Oh BTW the older Pentax(s) do quite well with modern batteries--does not need the same voltage as original. I do so w/ my 2 spotmatics and K1000. I am on vacation and don't have the specific information, but google/look in PentaxForums, should get the details.

For me, the emotional choice would be an OM-1, but it has the same issue mentioned above, reliance on mercury batteries.

I am surprised that you (Mike) would be shooting XP-2, instead of your beloved Tri-X? Why the change? (I have no opinion on either, I just recall your stated love for the Tri-X).


I remember lusting after the Spotmatic in the mid '60s. It was advertised in Amateur Photographer in the UK for £149 (If memory serves, I think that price included a f/1.7 50mm lens). At the time, I had a summer job from high school on the camera counter of Boots the Chemist (that's a drugstore to you Americans) and my pay was about £5 per 40 hour week. So the real cost of the Pentax was 30 weeks of my labour – completely out of sight.

It was the late '70s before I could afford anything as glamorous as a Pentax, and by that time the MX had just come out. I had mine for many years. It is indeed a terrific camera – about the same in concept and size as the Nikon FM series, which is to say, the size a 35mm camera should be. The Olympus OM series is another near perfect option. Lots of these cameras are still sitting in owners cupboards under the impression that they are worth something. Another decade and they may even be right! Buy one now! Using a Manual, Metal, Mechanical camera is an experience everyone should have.

For someone just starting out, I suggest getting the film (like Tri-X) from B&H, and sending it to a film processor (most large cities still have them) and get scans done at the same time. That way you should learn what a decent negative looks like. But if you really want to get the most fun out of film photography, then download a pdf from Ilford or many others and develop the film yourself (all chemicals, etc. at B&H again). Then you need to scan the negs. I 'scan' mine using a digital camera and macro lens. Works beautifully!

You had me at "True retro would be...."! I have an SP500 that my Dad bought new and also have an eight-element Super-Tak 50mm/1.4! I shot a couple rolls a few months ago and it all works fine. Never been "restored" but the SP never really got used much, so that helps. I haven't had battery/meter problems. I can put modern button-cells into it (have to be wrapped in a holder to make up the size difference) and the meter seems to compensate for the difference in voltage. I read somewhere that (at least some) SP's can do that. Mine seems to.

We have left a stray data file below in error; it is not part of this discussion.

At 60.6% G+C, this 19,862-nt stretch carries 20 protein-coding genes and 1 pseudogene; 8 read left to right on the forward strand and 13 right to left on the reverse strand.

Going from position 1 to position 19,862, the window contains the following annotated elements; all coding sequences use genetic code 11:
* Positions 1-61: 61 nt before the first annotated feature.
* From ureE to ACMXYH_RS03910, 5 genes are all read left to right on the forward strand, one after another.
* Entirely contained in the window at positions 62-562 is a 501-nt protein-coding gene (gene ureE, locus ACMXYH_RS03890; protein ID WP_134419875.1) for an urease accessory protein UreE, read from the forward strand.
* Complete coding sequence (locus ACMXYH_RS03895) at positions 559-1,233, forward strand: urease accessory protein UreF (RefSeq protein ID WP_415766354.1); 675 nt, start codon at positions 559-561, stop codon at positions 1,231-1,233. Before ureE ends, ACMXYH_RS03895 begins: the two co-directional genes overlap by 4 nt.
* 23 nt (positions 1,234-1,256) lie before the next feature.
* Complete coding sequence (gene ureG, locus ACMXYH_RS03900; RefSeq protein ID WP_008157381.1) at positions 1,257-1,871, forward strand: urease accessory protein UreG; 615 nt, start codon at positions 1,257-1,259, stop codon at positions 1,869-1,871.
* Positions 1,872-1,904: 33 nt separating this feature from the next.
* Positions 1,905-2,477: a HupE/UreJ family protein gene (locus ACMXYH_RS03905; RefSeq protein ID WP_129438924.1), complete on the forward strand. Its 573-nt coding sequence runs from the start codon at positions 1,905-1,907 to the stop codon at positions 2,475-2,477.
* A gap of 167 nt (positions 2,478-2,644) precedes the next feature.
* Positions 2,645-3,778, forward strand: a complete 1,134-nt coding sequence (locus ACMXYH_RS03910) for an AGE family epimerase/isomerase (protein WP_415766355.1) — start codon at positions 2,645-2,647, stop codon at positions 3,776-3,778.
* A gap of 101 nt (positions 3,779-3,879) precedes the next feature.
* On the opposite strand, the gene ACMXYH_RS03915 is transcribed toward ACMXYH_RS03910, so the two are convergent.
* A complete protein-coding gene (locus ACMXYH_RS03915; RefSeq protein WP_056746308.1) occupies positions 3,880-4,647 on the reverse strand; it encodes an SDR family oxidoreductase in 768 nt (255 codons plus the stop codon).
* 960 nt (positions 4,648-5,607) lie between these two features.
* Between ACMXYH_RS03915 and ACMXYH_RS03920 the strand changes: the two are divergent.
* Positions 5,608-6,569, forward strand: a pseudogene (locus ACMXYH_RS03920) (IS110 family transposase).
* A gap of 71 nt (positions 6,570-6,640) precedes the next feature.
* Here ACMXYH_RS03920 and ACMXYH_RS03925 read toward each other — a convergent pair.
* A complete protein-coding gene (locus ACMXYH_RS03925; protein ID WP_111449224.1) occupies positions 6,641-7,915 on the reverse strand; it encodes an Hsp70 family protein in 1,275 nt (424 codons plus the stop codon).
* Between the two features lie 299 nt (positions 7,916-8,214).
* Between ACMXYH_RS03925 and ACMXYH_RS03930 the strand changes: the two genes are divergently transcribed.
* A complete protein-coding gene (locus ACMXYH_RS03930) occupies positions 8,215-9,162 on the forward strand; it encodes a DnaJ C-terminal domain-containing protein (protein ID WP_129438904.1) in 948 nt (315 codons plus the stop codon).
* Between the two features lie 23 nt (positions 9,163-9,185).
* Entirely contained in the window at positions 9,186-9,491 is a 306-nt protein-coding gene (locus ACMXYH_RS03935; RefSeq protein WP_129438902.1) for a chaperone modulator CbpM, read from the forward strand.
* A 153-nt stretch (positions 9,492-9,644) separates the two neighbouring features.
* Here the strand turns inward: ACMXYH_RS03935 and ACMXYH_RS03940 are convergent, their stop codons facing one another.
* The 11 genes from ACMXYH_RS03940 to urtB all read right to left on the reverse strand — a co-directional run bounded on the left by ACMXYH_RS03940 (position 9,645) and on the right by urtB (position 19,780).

I am currently shooting B&W film and developing it myself in the basement (so, yes, "slow, slow photography") but almost all my film is shot through an Olympus OM-1 (bought recently at a very reasonable price) and a few Zuiko lenses (which are not necessarily that cheap at the moment but I have Oly digital and also a 5D with adaptor so the cost of the Zuiko lenses can be spread among a few different cameras, if you know what I mean).

I'm very happy with the performance of the OM. The decade between the SP and the OM's design certainly shows the great strides in camera design at the time. I shot with a Pentax LX and a set of SMC-Pentax lenses in the 80's so I expect an MX with Pentax lenses would be equally as satisfying.

I almost always have either an SPII or SP-F within fondling distance, with either a Tak 28mm 3.5 (my favourite lens) or the 50 1.4; the latter is currently at the repair shop, getting some oil removed from the aperture blades (a common problem with older Taks, esp. ones that have been left in a hot trunk).

It's like you are writing for me.

When the local used film camera store was finally moving out of its long time location, I picked up a Takumar 50 1.4 based on your recommendation (particular your overview article for Luminous Landscape). They are wonderfully made lenses.

I was planning to use it on digital cameras, but I thought it would be shame not to have a film body to use it with. So a few months later I picked up an SPII. It's not CLA'd but seems to work great. Except the light meter.

Now I'm most of the way through an intro to black and white film photography course and have gotten one print I really like out of the combination. Which is good, because I don't think I've gottent he hang of film scanning yet.